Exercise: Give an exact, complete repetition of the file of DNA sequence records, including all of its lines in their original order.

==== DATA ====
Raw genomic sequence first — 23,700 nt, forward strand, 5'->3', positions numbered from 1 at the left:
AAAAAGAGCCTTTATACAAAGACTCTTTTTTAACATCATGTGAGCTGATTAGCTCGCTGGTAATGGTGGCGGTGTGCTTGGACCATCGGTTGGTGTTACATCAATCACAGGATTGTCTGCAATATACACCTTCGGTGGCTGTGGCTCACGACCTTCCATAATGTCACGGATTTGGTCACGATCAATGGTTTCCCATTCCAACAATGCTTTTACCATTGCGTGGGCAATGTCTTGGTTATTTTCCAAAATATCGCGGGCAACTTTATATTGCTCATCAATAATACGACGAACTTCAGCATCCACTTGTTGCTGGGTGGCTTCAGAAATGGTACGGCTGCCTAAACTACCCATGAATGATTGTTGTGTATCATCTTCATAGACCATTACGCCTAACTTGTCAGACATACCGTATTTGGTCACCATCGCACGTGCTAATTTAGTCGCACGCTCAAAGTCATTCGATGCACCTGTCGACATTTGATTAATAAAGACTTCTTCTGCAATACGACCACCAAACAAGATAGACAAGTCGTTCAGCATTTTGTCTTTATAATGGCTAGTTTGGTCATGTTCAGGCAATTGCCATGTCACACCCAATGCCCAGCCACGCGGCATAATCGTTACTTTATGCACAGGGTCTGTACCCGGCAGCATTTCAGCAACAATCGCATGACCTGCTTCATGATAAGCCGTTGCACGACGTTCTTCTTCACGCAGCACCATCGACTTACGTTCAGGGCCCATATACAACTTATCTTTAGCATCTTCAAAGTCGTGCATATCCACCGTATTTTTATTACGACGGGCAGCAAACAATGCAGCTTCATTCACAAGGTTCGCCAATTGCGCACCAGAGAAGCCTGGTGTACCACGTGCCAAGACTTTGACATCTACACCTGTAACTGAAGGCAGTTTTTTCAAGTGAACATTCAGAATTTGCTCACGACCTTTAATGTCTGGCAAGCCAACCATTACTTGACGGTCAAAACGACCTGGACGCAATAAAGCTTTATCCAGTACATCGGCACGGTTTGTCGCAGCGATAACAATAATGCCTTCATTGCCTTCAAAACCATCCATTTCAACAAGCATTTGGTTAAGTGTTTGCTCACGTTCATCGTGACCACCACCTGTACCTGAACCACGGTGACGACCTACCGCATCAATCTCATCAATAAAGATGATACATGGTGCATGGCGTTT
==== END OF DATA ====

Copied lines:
Raw genomic sequence first — 23,700 nt, forward strand, 5'->3', positions numbered from 1 at the left:
AAAAAGAGCCTTTATACAAAGACTCTTTTTTAACATCATGTGAGCTGATTAGCTCGCTGGTAATGGTGGCGGTGTGCTTGGACCATCGGTTGGTGTTACATCAATCACAGGATTGTCTGCAATATACACCTTCGGTGGCTGTGGCTCACGACCTTCCATAATGTCACGGATTTGGTCACGATCAATGGTTTCCCATTCCAACAATGCTTTTACCATTGCGTGGGCAATGTCTTGGTTATTTTCCAAAATATCGCGGGCAACTTTATATTGCTCATCAATAATACGACGAACTTCAGCATCCACTTGTTGCTGGGTGGCTTCAGAAATGGTACGGCTGCCTAAACTACCCATGAATGATTGTTGTGTATCATCTTCATAGACCATTACGCCTAACTTGTCAGACATACCGTATTTGGTCACCATCGCACGTGCTAATTTAGTCGCACGCTCAAAGTCATTCGATGCACCTGTCGACATTTGATTAATAAAGACTTCTTCTGCAATACGACCACCAAACAAGATAGACAAGTCGTTCAGCATTTTGTCTTTATAATGGCTAGTTTGGTCATGTTCAGGCAATTGCCATGTCACACCCAATGCCCAGCCACGCGGCATAATCGTTACTTTATGCACAGGGTCTGTACCCGGCAGCATTTCAGCAACAATCGCATGACCTGCTTCATGATAAGCCGTTGCACGACGTTCTTCTTCACGCAGCACCATCGACTTACGTTCAGGGCCCATATACAACTTATCTTTAGCATCTTCAAAGTCGTGCATATCCACCGTATTTTTATTACGACGGGCAGCAAACAATGCAGCTTCATTCACAAGGTTCGCCAATTGCGCACCAGAGAAGCCTGGTGTACCACGTGCCAAGACTTTGACATCTACACCTGTAACTGAAGGCAGTTTTTTCAAGTGAACATTCAGAATTTGCTCACGACCTTTAATGTCTGGCAAGCCAACCATTACTTGACGGTCAAAACGACCTGGACGCAATAAAGCTTTATCCAGTACATCGGCACGGTTTGTCGCAGCGATAACAATAATGCCTTCATTGCCTTCAAAACCATCCATTTCAACAAGCATTTGGTTAAGTGTTTGCTCACGTTCATCGTGACCACCACCTGTACCTGAACCACGGTGACGACCTACCGCATCAATCTCATCAATAAAGATGATACATGGTGCATGGCGTTT